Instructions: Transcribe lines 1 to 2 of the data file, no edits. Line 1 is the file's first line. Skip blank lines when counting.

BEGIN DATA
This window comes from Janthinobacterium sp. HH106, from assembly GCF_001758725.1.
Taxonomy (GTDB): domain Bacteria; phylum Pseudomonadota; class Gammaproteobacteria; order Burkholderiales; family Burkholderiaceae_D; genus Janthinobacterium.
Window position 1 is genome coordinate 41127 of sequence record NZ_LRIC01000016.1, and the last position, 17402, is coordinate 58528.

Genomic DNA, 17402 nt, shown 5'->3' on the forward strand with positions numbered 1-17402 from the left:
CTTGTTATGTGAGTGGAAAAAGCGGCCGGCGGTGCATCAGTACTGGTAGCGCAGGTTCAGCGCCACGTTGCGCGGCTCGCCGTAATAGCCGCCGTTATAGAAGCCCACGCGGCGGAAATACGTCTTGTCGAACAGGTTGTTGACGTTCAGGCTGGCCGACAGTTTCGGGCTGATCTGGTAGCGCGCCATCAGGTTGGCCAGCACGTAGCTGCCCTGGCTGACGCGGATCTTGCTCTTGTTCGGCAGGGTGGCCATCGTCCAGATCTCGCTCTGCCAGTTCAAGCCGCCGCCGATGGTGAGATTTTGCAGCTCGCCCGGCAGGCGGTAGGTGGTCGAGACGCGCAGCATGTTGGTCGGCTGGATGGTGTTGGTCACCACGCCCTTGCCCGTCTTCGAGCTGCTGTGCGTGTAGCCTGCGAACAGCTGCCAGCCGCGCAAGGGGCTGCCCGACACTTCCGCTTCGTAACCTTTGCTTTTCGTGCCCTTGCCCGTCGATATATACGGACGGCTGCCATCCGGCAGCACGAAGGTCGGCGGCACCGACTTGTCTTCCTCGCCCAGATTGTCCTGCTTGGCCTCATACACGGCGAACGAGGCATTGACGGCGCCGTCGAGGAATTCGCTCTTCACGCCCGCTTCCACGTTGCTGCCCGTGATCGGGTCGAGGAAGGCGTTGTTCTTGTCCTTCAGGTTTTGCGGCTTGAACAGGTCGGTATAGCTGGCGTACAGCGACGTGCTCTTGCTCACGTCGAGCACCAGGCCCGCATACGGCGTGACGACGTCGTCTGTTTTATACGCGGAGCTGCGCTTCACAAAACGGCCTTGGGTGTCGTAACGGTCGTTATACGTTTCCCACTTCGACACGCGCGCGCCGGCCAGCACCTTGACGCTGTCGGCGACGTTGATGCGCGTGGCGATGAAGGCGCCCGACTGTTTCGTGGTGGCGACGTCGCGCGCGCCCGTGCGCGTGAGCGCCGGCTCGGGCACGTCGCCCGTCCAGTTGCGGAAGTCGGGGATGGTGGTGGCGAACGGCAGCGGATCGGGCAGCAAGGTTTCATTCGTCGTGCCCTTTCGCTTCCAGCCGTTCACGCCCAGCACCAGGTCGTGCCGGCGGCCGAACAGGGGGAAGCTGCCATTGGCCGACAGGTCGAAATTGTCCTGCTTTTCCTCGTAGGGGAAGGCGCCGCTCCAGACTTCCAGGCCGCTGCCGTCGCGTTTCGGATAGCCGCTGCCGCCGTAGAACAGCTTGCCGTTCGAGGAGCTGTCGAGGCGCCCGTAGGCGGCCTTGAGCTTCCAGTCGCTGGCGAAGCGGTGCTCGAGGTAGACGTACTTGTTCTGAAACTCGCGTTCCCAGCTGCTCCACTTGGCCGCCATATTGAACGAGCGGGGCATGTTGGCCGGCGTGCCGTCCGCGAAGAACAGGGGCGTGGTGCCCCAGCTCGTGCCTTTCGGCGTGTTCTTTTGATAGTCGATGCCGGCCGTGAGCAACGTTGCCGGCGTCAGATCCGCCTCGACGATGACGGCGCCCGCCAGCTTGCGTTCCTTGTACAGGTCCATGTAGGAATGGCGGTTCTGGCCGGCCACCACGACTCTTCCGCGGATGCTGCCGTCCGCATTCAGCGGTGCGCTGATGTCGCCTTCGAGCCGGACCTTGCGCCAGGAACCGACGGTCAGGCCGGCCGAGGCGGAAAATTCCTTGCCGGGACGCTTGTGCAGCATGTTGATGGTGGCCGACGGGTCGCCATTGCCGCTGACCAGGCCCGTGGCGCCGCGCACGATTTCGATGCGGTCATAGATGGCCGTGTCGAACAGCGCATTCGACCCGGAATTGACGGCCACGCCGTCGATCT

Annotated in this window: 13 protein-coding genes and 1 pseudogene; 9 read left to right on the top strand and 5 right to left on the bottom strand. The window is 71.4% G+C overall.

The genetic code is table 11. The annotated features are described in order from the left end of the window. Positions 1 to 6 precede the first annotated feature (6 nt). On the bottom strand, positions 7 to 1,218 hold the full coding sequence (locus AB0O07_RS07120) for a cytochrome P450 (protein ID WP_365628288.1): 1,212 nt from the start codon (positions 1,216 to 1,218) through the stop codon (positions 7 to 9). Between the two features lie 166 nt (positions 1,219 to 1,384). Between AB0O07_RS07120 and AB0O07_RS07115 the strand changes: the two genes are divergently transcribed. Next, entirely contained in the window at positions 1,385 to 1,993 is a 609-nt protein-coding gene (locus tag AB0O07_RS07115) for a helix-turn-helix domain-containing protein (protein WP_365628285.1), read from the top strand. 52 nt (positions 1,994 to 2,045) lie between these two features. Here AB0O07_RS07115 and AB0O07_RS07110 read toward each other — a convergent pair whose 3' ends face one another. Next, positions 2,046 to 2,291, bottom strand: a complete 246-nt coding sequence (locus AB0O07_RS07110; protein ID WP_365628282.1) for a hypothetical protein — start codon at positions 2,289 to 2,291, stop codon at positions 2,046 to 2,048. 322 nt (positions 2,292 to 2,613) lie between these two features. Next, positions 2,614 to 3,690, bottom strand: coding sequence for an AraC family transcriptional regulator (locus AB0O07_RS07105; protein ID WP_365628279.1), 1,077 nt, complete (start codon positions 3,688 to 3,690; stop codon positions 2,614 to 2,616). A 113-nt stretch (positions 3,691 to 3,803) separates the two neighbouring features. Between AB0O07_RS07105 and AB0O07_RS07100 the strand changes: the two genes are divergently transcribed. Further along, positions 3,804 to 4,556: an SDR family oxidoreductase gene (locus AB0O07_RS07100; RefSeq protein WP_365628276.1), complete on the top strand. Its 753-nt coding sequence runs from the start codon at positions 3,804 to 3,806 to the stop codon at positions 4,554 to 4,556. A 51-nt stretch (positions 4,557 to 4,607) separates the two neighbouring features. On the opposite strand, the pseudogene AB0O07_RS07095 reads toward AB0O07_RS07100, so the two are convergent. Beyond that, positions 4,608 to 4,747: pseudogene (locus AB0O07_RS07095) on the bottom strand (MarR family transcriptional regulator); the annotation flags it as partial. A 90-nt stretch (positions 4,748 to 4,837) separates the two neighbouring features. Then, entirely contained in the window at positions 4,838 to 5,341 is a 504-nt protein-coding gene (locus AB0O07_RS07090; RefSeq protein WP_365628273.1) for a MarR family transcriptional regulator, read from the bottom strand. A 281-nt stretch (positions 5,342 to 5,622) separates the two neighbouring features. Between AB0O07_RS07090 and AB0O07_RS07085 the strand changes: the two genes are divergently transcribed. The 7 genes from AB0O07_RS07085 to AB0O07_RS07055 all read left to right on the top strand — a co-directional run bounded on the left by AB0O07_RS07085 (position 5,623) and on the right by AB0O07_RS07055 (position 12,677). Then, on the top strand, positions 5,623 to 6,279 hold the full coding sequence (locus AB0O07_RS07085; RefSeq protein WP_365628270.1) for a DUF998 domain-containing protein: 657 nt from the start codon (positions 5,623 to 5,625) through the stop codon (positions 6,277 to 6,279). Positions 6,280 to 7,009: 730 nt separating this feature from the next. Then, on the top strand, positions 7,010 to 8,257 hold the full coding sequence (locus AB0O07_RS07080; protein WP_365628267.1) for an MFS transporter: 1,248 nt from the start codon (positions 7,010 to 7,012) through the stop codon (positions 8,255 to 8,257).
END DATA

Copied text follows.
This window comes from Janthinobacterium sp. HH106, from assembly GCF_001758725.1.
Taxonomy (GTDB): domain Bacteria; phylum Pseudomonadota; class Gammaproteobacteria; order Burkholderiales; family Burkholderiaceae_D; genus Janthinobacterium.